Needing some money to tide him over, Yakov (Dave Davis) agrees to act as a Shomer for Mr. Litvak, a member of the Jewish Orthodox community who has recently died.
In accordance with Jewish practice, Yakov will watch over the body for the night and make sure it is protected from evil spirits. However, the deceased’s widow immediately expresses reservations about Yakov’s suitability for the task and, with the news that the original Shomer has departed the place because he felt too afraid, Yakov wonders exactly what he’s letting himself in for.
Writer/director Keith Thomas’ brilliant feature film debut, on first glance, fits neatly within the spectrally spoiled environment which inhabits the same block as the Insidious and Conjuring movies.
There’s a couple of spiritually-jump scares which would be right at home in either of those franchises and yet, as expertly wrought as they are, these feel slightly out of place going on unnecessary, given the overriding tone of the piece. This is more of a meditative tale where the real fear seeps from the shadows of past wrongdoings rather than the scary face which appears out of them.
A large chunk of the runtime focuses on just Yakov and hence the weight of the enterprise falls squarely on the shoulders of Davis, who is never anything less than excellent in the role.
When we first meet he’s taciturn, distant, and suffering not so much a crisis of faith as a bloody-minded lack of it. The character is slowly, skilfully developed as we are given glimpses of the events which have brought him to a spiritual crossroads which ironically makes him a prime target for the very evil he’s been brought in to ward off.
The Vigil is unusual in several ways, most notably that it introduces the audience to the practices of the Orthodox Jewish religion around the ceremony of death. For me, as someone who was not raised in the Jewish faith, it was both a respectful, thought-provoking glimpse into customs of which I was not previously aware and fertile ground for a classic horror story set-up as it delves into the mysticism surrounding the bridge between life and the afterlife.
Given the potential for the shriek-a-second shenanigans the central idea possesses – lone guy, covered body, dark house, the tick of the clock as the end of Yakov’s task becomes ever closer – the path The Vigil takes is a surprising and, I venture, much more satisfying, opting for a steadily building hum of dread which the odd quiet-quiet-quiet-BANG moment doesn’t damage.
The disturbing pasts of the living and the dead intersect in a battle for souls in both this world and the next. And the steadfastly low-key treatment of such individually high stakes makes for a disquieting night in the company of a memorably malevolent presence. The humble abode of the Litvaks provides a suitably claustrophobic setting as Yakov – and by that token the audience – becomes increasingly concerned as just what might be lurking just out of shot or in the failing light further down a hallway.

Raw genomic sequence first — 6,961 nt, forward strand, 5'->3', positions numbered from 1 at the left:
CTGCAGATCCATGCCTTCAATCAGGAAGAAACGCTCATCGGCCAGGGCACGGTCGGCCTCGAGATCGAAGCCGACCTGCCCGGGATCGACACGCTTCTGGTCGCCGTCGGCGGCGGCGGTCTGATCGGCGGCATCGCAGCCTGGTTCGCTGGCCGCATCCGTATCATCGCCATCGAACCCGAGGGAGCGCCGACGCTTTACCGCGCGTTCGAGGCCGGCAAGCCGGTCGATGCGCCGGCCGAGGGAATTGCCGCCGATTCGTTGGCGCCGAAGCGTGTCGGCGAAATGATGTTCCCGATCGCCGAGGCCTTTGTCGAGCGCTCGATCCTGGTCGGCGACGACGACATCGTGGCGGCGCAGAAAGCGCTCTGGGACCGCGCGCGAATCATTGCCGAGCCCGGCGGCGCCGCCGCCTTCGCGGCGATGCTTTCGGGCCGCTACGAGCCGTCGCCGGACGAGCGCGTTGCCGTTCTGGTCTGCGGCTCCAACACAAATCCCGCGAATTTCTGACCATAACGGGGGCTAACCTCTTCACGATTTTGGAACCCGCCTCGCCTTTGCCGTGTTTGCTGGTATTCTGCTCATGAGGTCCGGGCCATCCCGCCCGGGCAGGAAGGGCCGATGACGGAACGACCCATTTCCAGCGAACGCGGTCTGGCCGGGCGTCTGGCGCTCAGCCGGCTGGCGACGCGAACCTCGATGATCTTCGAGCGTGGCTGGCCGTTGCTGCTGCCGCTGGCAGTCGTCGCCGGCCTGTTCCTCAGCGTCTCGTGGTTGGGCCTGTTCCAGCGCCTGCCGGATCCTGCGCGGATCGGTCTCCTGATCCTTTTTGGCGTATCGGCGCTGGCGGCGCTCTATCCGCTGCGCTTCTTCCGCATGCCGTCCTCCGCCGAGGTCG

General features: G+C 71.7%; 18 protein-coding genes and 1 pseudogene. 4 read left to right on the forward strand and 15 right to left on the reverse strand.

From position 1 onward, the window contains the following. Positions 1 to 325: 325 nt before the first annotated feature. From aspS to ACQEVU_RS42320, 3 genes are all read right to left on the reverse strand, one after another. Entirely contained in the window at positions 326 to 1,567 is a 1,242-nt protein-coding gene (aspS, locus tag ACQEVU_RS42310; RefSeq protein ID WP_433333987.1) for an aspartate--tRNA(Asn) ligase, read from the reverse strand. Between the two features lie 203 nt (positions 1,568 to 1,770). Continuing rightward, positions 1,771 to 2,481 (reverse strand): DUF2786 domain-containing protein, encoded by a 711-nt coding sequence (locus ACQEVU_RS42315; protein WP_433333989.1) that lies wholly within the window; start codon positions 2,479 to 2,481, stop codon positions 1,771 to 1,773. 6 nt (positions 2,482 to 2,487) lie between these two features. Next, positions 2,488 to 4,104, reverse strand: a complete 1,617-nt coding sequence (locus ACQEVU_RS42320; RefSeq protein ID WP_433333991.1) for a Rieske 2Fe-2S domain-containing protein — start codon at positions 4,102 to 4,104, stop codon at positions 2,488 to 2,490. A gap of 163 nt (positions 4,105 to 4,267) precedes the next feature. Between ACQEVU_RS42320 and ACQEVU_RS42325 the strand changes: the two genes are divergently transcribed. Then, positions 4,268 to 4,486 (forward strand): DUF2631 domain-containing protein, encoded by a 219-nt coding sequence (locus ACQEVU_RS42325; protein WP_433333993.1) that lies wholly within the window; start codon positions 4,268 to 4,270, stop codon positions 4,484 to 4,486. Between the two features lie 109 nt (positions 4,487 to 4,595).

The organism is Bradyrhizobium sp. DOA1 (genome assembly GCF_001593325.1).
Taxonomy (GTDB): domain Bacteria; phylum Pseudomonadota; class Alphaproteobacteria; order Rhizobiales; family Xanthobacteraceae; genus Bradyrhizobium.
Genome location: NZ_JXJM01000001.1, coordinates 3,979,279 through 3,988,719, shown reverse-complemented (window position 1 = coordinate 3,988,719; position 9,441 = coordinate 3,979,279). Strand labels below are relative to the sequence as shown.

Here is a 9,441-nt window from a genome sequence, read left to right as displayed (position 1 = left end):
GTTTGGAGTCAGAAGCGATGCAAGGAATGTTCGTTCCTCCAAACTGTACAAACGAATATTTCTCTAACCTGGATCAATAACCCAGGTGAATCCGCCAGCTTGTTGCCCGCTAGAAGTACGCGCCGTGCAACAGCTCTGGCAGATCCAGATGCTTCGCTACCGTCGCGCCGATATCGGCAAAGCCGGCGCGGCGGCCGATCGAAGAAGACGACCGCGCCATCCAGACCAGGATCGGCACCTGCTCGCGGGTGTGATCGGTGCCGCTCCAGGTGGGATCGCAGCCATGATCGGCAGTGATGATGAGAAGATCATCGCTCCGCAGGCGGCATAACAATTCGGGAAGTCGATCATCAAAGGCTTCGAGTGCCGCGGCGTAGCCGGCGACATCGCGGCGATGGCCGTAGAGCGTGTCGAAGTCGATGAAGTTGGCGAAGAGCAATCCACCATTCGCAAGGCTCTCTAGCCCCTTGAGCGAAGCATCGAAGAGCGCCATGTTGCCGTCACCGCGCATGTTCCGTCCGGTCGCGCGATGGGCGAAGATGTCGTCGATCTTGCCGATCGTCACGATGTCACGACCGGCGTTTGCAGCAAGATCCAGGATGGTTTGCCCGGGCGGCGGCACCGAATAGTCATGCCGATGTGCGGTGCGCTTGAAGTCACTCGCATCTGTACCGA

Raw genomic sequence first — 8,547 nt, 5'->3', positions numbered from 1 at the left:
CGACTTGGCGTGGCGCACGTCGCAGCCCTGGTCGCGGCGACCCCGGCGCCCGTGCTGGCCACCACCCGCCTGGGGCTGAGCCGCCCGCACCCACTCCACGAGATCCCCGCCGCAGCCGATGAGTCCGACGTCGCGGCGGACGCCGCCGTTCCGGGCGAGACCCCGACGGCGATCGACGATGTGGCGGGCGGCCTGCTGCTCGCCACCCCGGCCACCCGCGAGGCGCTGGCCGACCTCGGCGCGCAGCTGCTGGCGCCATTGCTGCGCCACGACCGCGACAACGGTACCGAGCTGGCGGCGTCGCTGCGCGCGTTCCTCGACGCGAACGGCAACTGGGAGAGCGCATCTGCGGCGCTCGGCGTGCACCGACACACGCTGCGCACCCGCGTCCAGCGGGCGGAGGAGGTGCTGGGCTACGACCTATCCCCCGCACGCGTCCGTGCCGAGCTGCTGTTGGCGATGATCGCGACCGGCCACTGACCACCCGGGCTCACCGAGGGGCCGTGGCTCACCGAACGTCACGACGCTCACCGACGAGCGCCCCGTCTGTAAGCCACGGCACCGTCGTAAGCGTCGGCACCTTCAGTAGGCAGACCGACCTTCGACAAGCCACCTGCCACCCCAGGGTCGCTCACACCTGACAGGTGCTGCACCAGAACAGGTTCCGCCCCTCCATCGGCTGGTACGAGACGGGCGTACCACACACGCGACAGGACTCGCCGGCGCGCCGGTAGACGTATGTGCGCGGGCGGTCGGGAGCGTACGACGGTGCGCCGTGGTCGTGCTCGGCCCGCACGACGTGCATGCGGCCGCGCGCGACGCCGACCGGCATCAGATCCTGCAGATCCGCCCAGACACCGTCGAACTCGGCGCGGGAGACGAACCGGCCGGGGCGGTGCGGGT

Yes, it’s Davis’ show but the support is vital at key points in the story and Thomas is not let down by his cast in any way. Lynn Cohen, as Mrs. Litvak, is particularly impressive, originally appearing to be cranky and unstable but providing Yakov with valuable insights into the life of her husband as he attempts to unravel the mystery of exactly why he is under so much of a threat, even in death.
In the first act, Menashe Lustig cuts a convincingly frustrated figure as Reb, trying to coax Yakov back into the faith but in no way willing to be taken for a financial ride by the stand-in Shomer.
In distilling the story to the essence of an intensely personal struggle in a single location, rather than unleashing an all-powerful entity to threaten to the wider community, Thomas allows the viewer to become fully invested in the trials of the main character. And having been given more than a few hints as to Yakov’s previous track record in the opening minutes, his chances don’t look the greatest unless he can come to terms with the horrendous, life-changing occurrence which sent him into such a spiral of desperation.
The last third of the movie cranks up all of the expected tension as our hero faces the prospect of a fate which is far worse than instant death. But the climax develops in the same style as the bulk of the film, avoiding fake histrionics but still delivering an emotional and chilling resolution. This somehow feels colossal yet cleverly matter-of-fact at the same time, with a lingering final shot that allows us to drift with the narrative one last time, questioning what you just saw (or may not have seen).
Quietly disturbing, superbly performed and with a genuinely fascinating investigation of a religion (not to mention the compelling mysticism within) which is seldom seen as the basis for a horror yarn, The Vigil is an understated, unsettling little gem of a movie in which less is so much more.
Its delicate, yet deep shocks may restore your wavering faith in the supernatural skirmish sub-genre. Keith Thomas is undoubtedly a name to watch out for.